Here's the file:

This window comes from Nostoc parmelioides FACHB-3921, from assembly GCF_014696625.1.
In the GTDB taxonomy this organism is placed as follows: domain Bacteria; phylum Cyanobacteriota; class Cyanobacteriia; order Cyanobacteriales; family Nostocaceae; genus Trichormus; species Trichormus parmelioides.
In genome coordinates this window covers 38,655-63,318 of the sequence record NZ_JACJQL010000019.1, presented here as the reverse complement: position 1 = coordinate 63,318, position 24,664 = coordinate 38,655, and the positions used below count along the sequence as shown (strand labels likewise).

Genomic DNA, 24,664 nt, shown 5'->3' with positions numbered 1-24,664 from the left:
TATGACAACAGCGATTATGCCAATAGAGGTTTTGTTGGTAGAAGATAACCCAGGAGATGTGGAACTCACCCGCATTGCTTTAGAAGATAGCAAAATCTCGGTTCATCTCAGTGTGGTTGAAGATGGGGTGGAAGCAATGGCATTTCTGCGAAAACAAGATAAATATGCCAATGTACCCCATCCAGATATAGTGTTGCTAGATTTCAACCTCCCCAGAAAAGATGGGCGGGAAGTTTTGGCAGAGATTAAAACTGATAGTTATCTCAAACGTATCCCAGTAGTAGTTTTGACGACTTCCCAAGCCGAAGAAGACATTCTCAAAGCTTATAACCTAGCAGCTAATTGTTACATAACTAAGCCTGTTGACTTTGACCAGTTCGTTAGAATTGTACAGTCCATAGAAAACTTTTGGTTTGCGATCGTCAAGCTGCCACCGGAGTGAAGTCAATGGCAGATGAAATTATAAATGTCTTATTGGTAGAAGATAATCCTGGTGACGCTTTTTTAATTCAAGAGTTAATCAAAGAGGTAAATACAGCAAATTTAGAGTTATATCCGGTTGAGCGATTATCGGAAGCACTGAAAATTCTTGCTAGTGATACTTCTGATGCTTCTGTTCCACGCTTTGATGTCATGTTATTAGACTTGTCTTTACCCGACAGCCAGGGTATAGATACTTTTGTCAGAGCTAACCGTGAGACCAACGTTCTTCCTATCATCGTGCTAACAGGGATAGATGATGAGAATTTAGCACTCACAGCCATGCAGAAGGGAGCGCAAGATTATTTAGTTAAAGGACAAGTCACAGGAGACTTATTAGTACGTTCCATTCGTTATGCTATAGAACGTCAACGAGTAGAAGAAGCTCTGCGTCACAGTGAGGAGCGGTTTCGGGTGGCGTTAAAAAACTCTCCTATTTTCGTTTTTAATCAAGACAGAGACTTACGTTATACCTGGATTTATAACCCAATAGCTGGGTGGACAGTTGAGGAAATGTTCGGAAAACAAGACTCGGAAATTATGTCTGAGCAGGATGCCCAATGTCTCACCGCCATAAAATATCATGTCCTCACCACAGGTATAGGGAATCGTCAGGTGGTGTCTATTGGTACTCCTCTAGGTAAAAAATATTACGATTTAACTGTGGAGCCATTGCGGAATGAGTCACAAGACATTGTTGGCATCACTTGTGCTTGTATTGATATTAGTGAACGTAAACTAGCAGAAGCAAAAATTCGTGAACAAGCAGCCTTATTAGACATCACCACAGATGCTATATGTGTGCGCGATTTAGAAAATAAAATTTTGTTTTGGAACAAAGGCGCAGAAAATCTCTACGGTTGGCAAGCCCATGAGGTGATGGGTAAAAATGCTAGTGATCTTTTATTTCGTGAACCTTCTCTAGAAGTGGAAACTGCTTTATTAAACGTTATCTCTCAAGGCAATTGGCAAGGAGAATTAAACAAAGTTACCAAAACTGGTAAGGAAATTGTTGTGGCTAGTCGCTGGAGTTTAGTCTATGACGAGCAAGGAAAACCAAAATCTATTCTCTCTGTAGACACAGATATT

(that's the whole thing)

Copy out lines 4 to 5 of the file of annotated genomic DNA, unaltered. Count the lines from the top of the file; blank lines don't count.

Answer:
Genomic DNA, 24,664 nt, shown 5'->3' with positions numbered 1-24,664 from the left:
TATGACAACAGCGATTATGCCAATAGAGGTTTTGTTGGTAGAAGATAACCCAGGAGATGTGGAACTCACCCGCATTGCTTTAGAAGATAGCAAAATCTCGGTTCATCTCAGTGTGGTTGAAGATGGGGTGGAAGCAATGGCATTTCTGCGAAAACAAGATAAATATGCCAATGTACCCCATCCAGATATAGTGTTGCTAGATTTCAACCTCCCCAGAAAAGATGGGCGGGAAGTTTTGGCAGAGATTAAAACTGATAGTTATCTCAAACGTATCCCAGTAGTAGTTTTGACGACTTCCCAAGCCGAAGAAGACATTCTCAAAGCTTATAACCTAGCAGCTAATTGTTACATAACTAAGCCTGTTGACTTTGACCAGTTCGTTAGAATTGTACAGTCCATAGAAAACTTTTGGTTTGCGATCGTCAAGCTGCCACCGGAGTGAAGTCAATGGCAGATGAAATTATAAATGTCTTATTGGTAGAAGATAATCCTGGTGACGCTTTTTTAATTCAAGAGTTAATCAAAGAGGTAAATACAGCAAATTTAGAGTTATATCCGGTTGAGCGATTATCGGAAGCACTGAAAATTCTTGCTAGTGATACTTCTGATGCTTCTGTTCCACGCTTTGATGTCATGTTATTAGACTTGTCTTTACCCGACAGCCAGGGTATAGATACTTTTGTCAGAGCTAACCGTGAGACCAACGTTCTTCCTATCATCGTGCTAACAGGGATAGATGATGAGAATTTAGCACTCACAGCCATGCAGAAGGGAGCGCAAGATTATTTAGTTAAAGGACAAGTCACAGGAGACTTATTAGTACGTTCCATTCGTTATGCTATAGAACGTCAACGAGTAGAAGAAGCTCTGCGTCACAGTGAGGAGCGGTTTCGGGTGGCGTTAAAAAACTCTCCTATTTTCGTTTTTAATCAAGACAGAGACTTACGTTATACCTGGATTTATAACCCAATAGCTGGGTGGACAGTTGAGGAAATGTTCGGAAAACAAGACTCGGAAATTATGTCTGAGCAGGATGCCCAATGTCTCACCGCCATAAAATATCATGTCCTCACCACAGGTATAGGGAATCGTCAGGTGGTGTCTATTGGTACTCCTCTAGGTAAAAAATATTACGATTTAACTGTGGAGCCATTGCGGAATGAGTCACAAGACATTGTTGGCATCACTTGTGCTTGTATTGATATTAGTGAACGTAAACTAGCAGAAGCAAAAATTCGTGAACAAGCAGCCTTATTAGACATCACCACAGATGCTATATGTGTGCGCGATTTAGAAAATAAAATTTTGTTTTGGAACAAAGGCGCAGAAAATCTCTACGGTTGGCAAGCCCATGAGGTGATGGGTAAAAATGCTAGTGATCTTTTATTTCGTGAACCTTCTCTAGAAGTGGAAACTGCTTTATTAAACGTTATCTCTCAAGGCAATTGGCAAGGAGAATTAAACAAAGTTACCAAAACTGGTAAGGAAATTGTTGTGGCTAGTCGCTGGAGTTTAGTCTATGACGAGCAAGGAAAACCAAAATCTATTCTCTCTGTAGACACAGATATT